When making multiple employees redundant, it is vital to ensure that the process is carried out fairly. There are specific timescales for collective redundancies and employers must hold collective consultation on their redundancy plans with any recognised trade union or, if there is not one, employee representatives.
Employers must hold a collective consultation when all of the following apply:
A specialist Employment Law solicitor will be able to guide you through a fair and transparent collective redundancy process.
Employers should not decide on any redundancies before carrying out a collective consultation. This includes leaving enough time for the employer to consult employees and their representatives and to put in place their suggestions that the employer has agreed to.
The timing for redundancies depends on how many the employer intends to make. For between 20 and 99 redundancies they should begin collective consultation at least 30 days beforehand – for over 100 redundancies at least 45 days before. It is good practice to start earlier, where possible, in order for the employer to ensure they meet collective consultation requirements.
Redundancy is where a role or a number of roles are no longer required by an organisation. Alternatively, there may be a surplus of labour requiring fewer people to carry out the same work. In this case, a number of employees will be chosen for redundancy out of a pool of employees carrying out the same or similar jobs. Fair selection criteria includes performance, skills and other essential attributes necessary for carrying out the job, which can be measured objectively.
Employees who have worked for an organisation for at least two years are entitled to statutory redundancy pay. The amount of statutory redundancy pay an employee rill receive will depend on their age and how long they have worked for their employer.
Employees will receive half a week’s redundancy pay for each full year they were under the age of 22, one week’s pay for each full year they were 22 or older, but under 41, and one and a half week’s pay for each full year they were 41 or older. Length of service is capped at 20 years. The statutory cap is currently £643 per week.
While mass redundancies will result in a reduction in overhead costs including payroll, benefits and insurance, there are downsides. These can include issues for the remaining staff such as low morale issues and having to cover other people’s work. This is why it is important that when consulting over redundancies everyone is included to avoid remaining staff being overloaded.
Your criteria will determine how individuals will be selected from your pool of potentially redundant employees. Criteria must not be discriminatory and must stand up to objective assessment. In particular, be careful of indirect discrimination.
For instance, could criteria have a disproportionate effect on an ethnic group, a particular sex or a disabled person?
Criteria based on flexibility in relation to working hours, for example, may adversely affect single parents. Because a greater proportion of single parents are women, this may constitute indirect sex discrimination.
Likewise, be careful using sickness absence in your selection criteria. Making a decision based partly or solely on time off in relation to pregnancy-related sickness would constitute sex discrimination.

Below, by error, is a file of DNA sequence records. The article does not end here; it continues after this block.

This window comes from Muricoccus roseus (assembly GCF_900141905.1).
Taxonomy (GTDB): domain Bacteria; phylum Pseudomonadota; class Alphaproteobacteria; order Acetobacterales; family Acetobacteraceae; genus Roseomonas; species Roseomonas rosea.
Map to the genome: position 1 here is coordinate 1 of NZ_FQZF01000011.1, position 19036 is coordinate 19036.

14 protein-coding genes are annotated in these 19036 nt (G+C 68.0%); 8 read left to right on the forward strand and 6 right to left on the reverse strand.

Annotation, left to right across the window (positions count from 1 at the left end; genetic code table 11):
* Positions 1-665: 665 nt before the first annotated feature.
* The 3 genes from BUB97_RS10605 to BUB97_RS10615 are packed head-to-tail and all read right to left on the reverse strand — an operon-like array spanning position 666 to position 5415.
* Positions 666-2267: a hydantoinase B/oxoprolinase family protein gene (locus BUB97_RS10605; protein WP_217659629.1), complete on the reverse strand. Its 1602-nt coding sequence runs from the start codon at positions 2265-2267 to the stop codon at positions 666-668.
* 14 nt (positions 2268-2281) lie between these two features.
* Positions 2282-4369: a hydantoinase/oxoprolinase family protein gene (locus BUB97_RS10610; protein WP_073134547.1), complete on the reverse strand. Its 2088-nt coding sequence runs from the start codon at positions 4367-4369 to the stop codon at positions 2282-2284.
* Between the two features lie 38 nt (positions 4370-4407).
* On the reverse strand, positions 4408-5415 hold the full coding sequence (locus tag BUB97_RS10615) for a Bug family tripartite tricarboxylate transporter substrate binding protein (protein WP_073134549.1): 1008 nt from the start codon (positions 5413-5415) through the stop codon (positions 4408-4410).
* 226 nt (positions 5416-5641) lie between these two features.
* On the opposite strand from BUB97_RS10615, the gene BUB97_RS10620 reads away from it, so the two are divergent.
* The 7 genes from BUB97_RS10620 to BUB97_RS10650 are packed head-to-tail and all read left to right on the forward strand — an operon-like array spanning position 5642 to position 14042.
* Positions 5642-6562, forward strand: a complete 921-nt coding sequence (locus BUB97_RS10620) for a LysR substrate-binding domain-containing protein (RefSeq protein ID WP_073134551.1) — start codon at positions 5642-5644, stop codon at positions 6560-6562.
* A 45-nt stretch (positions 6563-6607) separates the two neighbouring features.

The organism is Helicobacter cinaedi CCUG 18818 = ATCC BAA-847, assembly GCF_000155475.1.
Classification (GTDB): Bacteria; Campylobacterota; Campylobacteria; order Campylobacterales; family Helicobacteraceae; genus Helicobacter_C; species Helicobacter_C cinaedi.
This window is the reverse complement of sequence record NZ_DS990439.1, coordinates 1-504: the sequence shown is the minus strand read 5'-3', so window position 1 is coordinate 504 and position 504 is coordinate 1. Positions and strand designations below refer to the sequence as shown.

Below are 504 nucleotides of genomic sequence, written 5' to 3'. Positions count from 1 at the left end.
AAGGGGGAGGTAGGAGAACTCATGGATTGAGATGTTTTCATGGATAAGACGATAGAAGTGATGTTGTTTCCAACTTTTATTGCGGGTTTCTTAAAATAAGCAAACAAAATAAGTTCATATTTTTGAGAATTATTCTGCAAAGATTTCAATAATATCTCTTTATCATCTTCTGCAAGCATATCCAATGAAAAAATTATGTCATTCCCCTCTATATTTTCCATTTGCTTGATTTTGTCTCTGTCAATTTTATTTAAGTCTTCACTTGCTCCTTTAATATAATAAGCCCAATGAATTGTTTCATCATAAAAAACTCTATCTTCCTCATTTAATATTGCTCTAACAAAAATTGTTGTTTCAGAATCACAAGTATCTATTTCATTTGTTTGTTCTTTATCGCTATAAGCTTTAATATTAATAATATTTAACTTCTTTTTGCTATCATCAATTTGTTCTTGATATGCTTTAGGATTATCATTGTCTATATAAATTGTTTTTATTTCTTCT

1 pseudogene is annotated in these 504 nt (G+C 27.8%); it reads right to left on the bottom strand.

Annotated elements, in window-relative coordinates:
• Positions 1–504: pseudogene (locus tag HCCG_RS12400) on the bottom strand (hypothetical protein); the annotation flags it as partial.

Similarly, where an employee’s physical or mental impairment has a substantial and long-term effect on their ability to carry out normal activities, they are covered by the Equality Act. In such cases you cannot count time off related to an employee’s disability.
‘First in, last out’ is increasingly unpopular as a selection criteria as it does not consider the skills the business needs going forward. It is also potentially discriminatory both on the grounds of age, as it disadvantages your younger employees, and on the grounds of sex as women are more likely to take career breaks.
Although both examples of indirect discrimination may be defended if you can objectively justify using such criteria, it would be safer to only use ‘first in, last out’ with a number of other criteria and not make it the sole reason for selection.
As an employer, you have a duty to make ‘reasonable adjustments‘ to cater for any of your employees considered ‘disabled’ under the Equality Act.
What is considered a ‘reasonable adjustment’ will vary depending on your organisation’s size and resources. This duty relates to the entire redundancy process including any offer of alternative employment.
There is case law which ruled that travelling 50 miles to an alternative position was too far given the individual’s severe arthritis. The Judgment made it clear that a reasonable adjustment should have been made in the form of an alternative position being offered in the individual’s home town, where he had previously worked.
Use the redundancy consultation to ask your employee whether the distance is problematic. If he has problems driving to and from this site – and for business reasons cannot stay where he is – Access to Work may help with finding alternative transport such as taxis and providing funding for these costs.
It is essential to consult with your employees on maternity leave. Write to them explaining the situation and give them the option of attending.
If they have recently had their babies, offer to liaise virtually on Zoom or Teams, or by email or telephone. Failure to consult with someone on maternity leave is potentially discriminatory.
If you do select employees on maternity leave for redundancy, the reason must have nothing to do with their pregnancy or maternity leave.
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